Heating Tips "Turning Up The Heat"

by Charles Dow
(New York)

Heating Tips "Turning Up The Heat" The two basic types of warm air furnaces are gravity and forced air. Gravity furnaces require basement installation so that the heated air will circulate upward through vents and the cool air will sink downward into the furnace to be reheated. Forced air furnaces, which use a blower to circulate the heated air, can be installed almost anywhere: basement, wall, closet, alcove, even in the attic.

Both operate on either natural gas or liquid propane. The great majority of minor malfunctions in either type of furnace are due to accumulated dirt, which ranges from a thin layer of dust in a thermostat to a deep mound of it in a blower chamber. Following the techniques outlined in this website, a homeowner can alleviate a great many seemingly serious malfunctions in a furnace.

Once you learn where to look for it, dirt is obvious. If a problem develops in a heating system that is not obvious and easy to correct. it is a good idea to call a furnace repairman (or a public utility service department if you live in an area where the utility company keeps men on call). The troubleshooting chart on page 30 should help you to identify the scope of your problem.

Discusses dangerous problems in detail. Aside from cleaning parts of the furnace, the homeowner's knowledge of his system should govern just how far he goes in attempting repairs. Thermostats and pilot lights are the only parts of the electrical and fuel system an amateur should tackle. Certain adjustments of fan belts are in reach of a non-professional.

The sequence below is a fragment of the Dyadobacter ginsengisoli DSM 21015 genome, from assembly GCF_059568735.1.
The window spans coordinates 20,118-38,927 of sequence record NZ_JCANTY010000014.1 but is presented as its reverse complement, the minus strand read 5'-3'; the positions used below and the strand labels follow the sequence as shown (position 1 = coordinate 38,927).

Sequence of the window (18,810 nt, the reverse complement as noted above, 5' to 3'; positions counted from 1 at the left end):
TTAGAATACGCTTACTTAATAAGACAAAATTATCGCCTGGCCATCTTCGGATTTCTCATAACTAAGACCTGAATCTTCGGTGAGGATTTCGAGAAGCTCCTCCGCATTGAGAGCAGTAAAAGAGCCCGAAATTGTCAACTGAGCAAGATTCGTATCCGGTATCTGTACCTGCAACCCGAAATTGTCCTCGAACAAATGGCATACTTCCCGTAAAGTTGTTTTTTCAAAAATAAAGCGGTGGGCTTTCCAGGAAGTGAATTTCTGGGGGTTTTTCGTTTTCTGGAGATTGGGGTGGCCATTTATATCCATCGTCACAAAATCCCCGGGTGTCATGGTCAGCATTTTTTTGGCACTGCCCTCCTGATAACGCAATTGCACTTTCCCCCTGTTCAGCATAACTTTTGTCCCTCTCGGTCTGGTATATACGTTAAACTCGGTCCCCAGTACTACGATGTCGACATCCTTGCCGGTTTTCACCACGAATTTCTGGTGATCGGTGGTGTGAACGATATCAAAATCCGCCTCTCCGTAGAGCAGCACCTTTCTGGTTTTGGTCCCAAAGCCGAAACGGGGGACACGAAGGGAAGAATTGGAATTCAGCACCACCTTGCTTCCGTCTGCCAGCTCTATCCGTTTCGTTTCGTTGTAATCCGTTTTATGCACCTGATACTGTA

To get the most out of a heating system, it is important to control the cold at its source. Such things as adequate insulation. weather stripping, double windows, and storm doors can cut heating requirements and fuel bills dramatically. (Procedures for weather stripping, installing doors and windows can be found in the chapters on those subjects.) Dampers which are normally found on the ducts near the furnace (they are sometimes placed higher up, near the room registers), regulate the flow of warm air into various rooms and sections of the house. and they should be adjusted as required. A distant room may require a wide open damper. a room near the furnace an almost closed one. Some systems have no dampers and must be regulated at the warm air outlets in the rooms.

The fireplace damper should also be closed when not in use. If open. it can leak 25% of the heat input. Good air circulation is important. Some doors are so airtight that air flow is inhibited. Trimming a half inch or so off the bot-tom will often resolve a cold room problem.

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